Beyond Masada and the Kotel

Israel shines as an international tourist destination
By Cindy Mindell

WESTON – Tova Gilead has watched the Israeli tourism trade evolve before her eyes. A tourguide in her native Israel from 1970 to 1980, Gilead developed a specialty in the bar- and bat-mitzvah family tour. After moving to the U.S., she continued her work as Tova Gilead, Inc., a tour operator catering to families throughout the country and specializing in multi-generational trips.

For the last 30 years, Gilead has planned tours for both first-time visitors to Israel and “revisitors,” starting with a basic itinerary and adding on more unusual destinations as time and interest allow.
“Today, there is so much more to see than when I was a tourguide,” she says.
When Gilead moved her home and business from Long Island to Weston in 2007, her first clients were the Titlebaums of Westport, who wanted to celebrate son Jake’s bar mitzvah in Israel. Gilead planned an itinerary for 18 family members, with the bar mitzvah ceremony at Robinson’s Arch in the Old City of Jerusalem.
This month, the same 18-member group will return to Israel for Gabrielle Titlebaum’s bat mitzvah on Masada. Because the family has visited Israel before, their itinerary is a bit more unusual, including a night sleeping in Bedouin tents in Chan Hashayarot, a traditional nomadic convoy in the Negev Desert. The family will mark Yom HaZikaron, the Israeli remembrance day for fallen soldiers and victims of terror, in Jerusalem, and celebrate Yom HaAtzmaut, Israel Independence Day, in Tel Aviv.
Gilead works a lot with Isrotel, an Israeli hotel chain that built the first resort hotel in Eilat 20 years ago and now has luxury spa-hotels throughout the country. She booked the Titlebaums at Isrotel Dead Sea the night before the bat mitzvah ceremony, and was lucky to find space.
“All the spa-resorts are sold out,” she says, a trend she has watched for the last 10 years, since Eilat took off as an international resort destination. “There are a lot of Europeans, mostly French and English Jews, who come to resorts in Eilat, Tel Aviv, and the Dead Sea. Today, every hotel puts in a spa. During the summer they force you to book a full week.”
The Sea of Galilee is the latest region to be developed as a resort destination. In 2011, Isrotel plans to open Beresheet Hotel, a world-class leisure resort in the Negev-desert terrain of Mitzpe Ramon, the largest crater in the world.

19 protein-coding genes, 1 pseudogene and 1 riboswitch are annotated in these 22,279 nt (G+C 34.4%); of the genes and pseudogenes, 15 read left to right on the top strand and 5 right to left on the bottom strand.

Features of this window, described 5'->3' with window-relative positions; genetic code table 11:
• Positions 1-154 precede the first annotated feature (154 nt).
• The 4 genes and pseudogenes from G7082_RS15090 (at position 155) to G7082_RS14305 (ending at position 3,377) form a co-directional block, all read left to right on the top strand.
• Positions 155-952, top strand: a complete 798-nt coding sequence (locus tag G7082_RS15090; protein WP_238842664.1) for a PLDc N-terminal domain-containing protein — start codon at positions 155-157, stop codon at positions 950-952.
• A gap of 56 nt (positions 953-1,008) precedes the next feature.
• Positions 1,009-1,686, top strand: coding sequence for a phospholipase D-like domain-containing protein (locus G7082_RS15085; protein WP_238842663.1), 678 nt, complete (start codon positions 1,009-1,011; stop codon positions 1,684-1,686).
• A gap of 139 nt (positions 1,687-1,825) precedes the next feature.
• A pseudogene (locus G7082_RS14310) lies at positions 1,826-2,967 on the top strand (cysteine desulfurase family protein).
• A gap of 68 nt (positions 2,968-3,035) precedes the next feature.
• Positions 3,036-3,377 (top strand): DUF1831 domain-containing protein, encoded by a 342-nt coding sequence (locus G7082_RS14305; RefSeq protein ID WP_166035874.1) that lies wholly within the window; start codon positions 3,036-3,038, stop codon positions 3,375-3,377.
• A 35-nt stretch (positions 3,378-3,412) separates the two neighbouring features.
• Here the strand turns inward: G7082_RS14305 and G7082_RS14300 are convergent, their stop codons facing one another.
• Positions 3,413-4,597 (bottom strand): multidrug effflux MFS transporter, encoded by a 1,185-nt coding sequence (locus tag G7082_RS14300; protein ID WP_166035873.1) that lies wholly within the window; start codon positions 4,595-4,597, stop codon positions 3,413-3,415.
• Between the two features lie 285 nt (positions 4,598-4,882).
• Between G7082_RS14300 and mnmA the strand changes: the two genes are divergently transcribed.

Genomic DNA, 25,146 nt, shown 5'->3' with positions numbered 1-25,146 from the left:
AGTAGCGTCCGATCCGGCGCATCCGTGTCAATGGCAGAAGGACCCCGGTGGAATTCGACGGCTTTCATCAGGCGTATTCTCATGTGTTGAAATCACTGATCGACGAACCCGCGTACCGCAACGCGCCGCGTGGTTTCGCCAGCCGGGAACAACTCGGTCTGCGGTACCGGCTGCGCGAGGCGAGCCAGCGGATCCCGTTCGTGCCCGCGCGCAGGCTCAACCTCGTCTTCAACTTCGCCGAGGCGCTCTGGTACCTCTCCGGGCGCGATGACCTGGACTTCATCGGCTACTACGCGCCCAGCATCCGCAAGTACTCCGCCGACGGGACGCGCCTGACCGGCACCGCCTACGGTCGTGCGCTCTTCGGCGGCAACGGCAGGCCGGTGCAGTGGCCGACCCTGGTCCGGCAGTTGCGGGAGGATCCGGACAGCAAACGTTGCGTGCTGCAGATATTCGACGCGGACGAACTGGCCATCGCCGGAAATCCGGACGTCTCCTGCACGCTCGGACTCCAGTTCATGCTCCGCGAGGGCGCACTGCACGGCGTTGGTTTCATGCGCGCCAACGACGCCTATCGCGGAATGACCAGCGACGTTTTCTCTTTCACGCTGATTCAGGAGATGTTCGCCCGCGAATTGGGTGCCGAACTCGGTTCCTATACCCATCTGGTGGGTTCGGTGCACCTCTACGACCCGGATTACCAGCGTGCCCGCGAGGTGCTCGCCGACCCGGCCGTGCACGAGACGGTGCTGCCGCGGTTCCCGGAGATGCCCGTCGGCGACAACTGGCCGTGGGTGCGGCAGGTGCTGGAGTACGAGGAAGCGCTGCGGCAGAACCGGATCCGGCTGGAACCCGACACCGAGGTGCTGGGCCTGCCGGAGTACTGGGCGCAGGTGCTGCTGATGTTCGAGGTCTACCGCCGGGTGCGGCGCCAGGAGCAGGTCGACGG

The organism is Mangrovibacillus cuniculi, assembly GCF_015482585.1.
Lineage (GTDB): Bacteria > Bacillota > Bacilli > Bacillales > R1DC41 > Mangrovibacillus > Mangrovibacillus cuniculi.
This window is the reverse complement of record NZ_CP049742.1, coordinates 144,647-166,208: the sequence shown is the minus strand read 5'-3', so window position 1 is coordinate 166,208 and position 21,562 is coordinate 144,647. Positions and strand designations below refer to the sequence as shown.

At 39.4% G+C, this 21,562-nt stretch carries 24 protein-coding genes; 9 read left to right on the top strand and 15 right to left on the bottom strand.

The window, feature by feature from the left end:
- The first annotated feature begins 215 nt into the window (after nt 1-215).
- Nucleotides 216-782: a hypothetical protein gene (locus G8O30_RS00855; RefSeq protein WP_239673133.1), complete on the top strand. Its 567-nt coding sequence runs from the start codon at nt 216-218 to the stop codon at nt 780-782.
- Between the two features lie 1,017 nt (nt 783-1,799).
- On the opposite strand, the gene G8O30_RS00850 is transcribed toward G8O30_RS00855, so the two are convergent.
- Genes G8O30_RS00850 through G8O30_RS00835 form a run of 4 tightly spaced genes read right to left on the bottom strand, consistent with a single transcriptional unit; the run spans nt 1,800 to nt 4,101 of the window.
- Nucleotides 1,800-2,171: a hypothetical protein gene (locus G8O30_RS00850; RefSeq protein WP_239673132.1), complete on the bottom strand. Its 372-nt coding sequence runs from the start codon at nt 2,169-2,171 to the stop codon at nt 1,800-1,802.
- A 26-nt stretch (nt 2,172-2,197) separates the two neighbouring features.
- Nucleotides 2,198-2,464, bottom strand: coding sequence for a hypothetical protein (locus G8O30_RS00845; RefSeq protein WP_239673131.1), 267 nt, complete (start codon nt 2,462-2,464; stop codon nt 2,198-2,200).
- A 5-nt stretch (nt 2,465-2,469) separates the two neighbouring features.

Even when the economy started its recent downturn, tourism to Israel wasn’t affected, Gilead says, “especially in 2008, when the country celebrated its 60th anniversary and an overwhelming number of people came.” Not only has the country become an international tourist and pilgrimage destination, but Israelis have more vacation money and often spend it at home. “Israel offers very good value,” she says, “better than in Europe, because the dollar is weaker than the Euro.”
Another trend is the “zimmer,” a guest house on a moshav, or collective farm. This “rural tourism,” mostly in the Galilee and Golan, has become popular with Israelis traveling on a budget, and among Israelis living abroad who return to visit.
Gilead says that, while tourists still seek out the classic destinations like Jerusalem, Masada, and the Dead Sea, there are many more highlights along the tourist trail. Popular today are the Western Wall tunnels, the Beit Guvrin archeological dig south of Jerusalem, the Golan and Galilee regions, the Baha’i Gardens in Haifa. The port of Tel Aviv was renovated into a new restaurant and entertainment district last year to mark the city’s 100th anniversary.
For Gilead, who can’t accompany every tour group she organizes, but who checks in on each when she is in Israel, her love of the country is renewed through her clients’ experience. “I always took everything for granted,” she says, “but when I see Jerusalem for the first time through their eyes, there is nothing like it in the whole world.”

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